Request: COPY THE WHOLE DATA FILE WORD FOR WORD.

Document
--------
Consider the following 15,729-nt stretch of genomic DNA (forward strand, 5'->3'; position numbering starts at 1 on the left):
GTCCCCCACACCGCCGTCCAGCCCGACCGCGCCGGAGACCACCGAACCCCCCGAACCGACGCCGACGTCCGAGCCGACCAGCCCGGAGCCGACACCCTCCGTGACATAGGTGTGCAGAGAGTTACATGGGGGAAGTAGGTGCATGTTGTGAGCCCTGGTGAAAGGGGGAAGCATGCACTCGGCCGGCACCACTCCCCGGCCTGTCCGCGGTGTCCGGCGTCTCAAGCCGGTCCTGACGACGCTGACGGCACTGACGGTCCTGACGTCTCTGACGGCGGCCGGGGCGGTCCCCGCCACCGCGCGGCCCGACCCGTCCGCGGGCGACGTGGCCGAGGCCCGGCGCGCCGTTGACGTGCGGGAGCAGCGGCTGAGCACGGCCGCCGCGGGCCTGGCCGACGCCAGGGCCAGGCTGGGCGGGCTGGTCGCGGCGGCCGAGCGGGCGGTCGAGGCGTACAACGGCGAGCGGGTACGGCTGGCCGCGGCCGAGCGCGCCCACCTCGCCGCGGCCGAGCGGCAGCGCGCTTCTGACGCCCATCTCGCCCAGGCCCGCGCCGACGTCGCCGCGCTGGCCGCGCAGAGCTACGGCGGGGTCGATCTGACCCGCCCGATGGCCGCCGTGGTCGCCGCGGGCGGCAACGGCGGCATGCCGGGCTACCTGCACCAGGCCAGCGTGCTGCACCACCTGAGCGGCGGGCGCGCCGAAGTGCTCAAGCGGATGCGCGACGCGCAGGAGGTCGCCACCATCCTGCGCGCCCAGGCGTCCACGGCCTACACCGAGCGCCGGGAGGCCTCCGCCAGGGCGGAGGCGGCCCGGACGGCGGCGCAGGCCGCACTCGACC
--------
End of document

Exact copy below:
Consider the following 15,729-nt stretch of genomic DNA (forward strand, 5'->3'; position numbering starts at 1 on the left):
GTCCCCCACACCGCCGTCCAGCCCGACCGCGCCGGAGACCACCGAACCCCCCGAACCGACGCCGACGTCCGAGCCGACCAGCCCGGAGCCGACACCCTCCGTGACATAGGTGTGCAGAGAGTTACATGGGGGAAGTAGGTGCATGTTGTGAGCCCTGGTGAAAGGGGGAAGCATGCACTCGGCCGGCACCACTCCCCGGCCTGTCCGCGGTGTCCGGCGTCTCAAGCCGGTCCTGACGACGCTGACGGCACTGACGGTCCTGACGTCTCTGACGGCGGCCGGGGCGGTCCCCGCCACCGCGCGGCCCGACCCGTCCGCGGGCGACGTGGCCGAGGCCCGGCGCGCCGTTGACGTGCGGGAGCAGCGGCTGAGCACGGCCGCCGCGGGCCTGGCCGACGCCAGGGCCAGGCTGGGCGGGCTGGTCGCGGCGGCCGAGCGGGCGGTCGAGGCGTACAACGGCGAGCGGGTACGGCTGGCCGCGGCCGAGCGCGCCCACCTCGCCGCGGCCGAGCGGCAGCGCGCTTCTGACGCCCATCTCGCCCAGGCCCGCGCCGACGTCGCCGCGCTGGCCGCGCAGAGCTACGGCGGGGTCGATCTGACCCGCCCGATGGCCGCCGTGGTCGCCGCGGGCGGCAACGGCGGCATGCCGGGCTACCTGCACCAGGCCAGCGTGCTGCACCACCTGAGCGGCGGGCGCGCCGAAGTGCTCAAGCGGATGCGCGACGCGCAGGAGGTCGCCACCATCCTGCGCGCCCAGGCGTCCACGGCCTACACCGAGCGCCGGGAGGCCTCCGCCAGGGCGGAGGCGGCCCGGACGGCGGCGCAGGCCGCACTCGACC